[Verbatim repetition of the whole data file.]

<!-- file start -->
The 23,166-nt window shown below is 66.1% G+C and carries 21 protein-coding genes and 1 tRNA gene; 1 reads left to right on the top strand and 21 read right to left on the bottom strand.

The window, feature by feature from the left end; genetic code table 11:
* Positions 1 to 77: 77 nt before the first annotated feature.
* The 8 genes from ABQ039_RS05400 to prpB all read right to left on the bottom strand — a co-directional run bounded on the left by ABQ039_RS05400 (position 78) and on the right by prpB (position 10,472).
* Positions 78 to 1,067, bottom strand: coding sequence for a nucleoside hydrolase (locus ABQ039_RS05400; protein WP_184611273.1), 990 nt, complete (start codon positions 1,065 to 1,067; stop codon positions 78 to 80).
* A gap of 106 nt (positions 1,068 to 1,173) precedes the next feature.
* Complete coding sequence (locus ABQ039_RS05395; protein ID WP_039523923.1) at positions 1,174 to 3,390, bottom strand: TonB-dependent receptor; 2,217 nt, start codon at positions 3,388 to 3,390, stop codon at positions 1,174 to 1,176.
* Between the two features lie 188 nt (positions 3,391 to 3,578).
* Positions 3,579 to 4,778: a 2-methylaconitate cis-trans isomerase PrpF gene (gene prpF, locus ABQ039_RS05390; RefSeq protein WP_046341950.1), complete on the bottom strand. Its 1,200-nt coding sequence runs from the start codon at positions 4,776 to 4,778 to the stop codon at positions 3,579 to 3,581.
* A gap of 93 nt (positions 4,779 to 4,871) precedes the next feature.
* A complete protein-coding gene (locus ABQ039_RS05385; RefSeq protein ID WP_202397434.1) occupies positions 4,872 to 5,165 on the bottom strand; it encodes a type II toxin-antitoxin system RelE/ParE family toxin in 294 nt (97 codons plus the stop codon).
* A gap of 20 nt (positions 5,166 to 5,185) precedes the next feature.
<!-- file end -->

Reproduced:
The 23,166-nt window shown below is 66.1% G+C and carries 21 protein-coding genes and 1 tRNA gene; 1 reads left to right on the top strand and 21 read right to left on the bottom strand.

The window, feature by feature from the left end; genetic code table 11:
* Positions 1 to 77: 77 nt before the first annotated feature.
* The 8 genes from ABQ039_RS05400 to prpB all read right to left on the bottom strand — a co-directional run bounded on the left by ABQ039_RS05400 (position 78) and on the right by prpB (position 10,472).
* Positions 78 to 1,067, bottom strand: coding sequence for a nucleoside hydrolase (locus ABQ039_RS05400; protein WP_184611273.1), 990 nt, complete (start codon positions 1,065 to 1,067; stop codon positions 78 to 80).
* A gap of 106 nt (positions 1,068 to 1,173) precedes the next feature.
* Complete coding sequence (locus ABQ039_RS05395; protein ID WP_039523923.1) at positions 1,174 to 3,390, bottom strand: TonB-dependent receptor; 2,217 nt, start codon at positions 3,388 to 3,390, stop codon at positions 1,174 to 1,176.
* Between the two features lie 188 nt (positions 3,391 to 3,578).
* Positions 3,579 to 4,778: a 2-methylaconitate cis-trans isomerase PrpF gene (gene prpF, locus ABQ039_RS05390; RefSeq protein WP_046341950.1), complete on the bottom strand. Its 1,200-nt coding sequence runs from the start codon at positions 4,776 to 4,778 to the stop codon at positions 3,579 to 3,581.
* A gap of 93 nt (positions 4,779 to 4,871) precedes the next feature.
* A complete protein-coding gene (locus ABQ039_RS05385; RefSeq protein ID WP_202397434.1) occupies positions 4,872 to 5,165 on the bottom strand; it encodes a type II toxin-antitoxin system RelE/ParE family toxin in 294 nt (97 codons plus the stop codon).
* A gap of 20 nt (positions 5,166 to 5,185) precedes the next feature.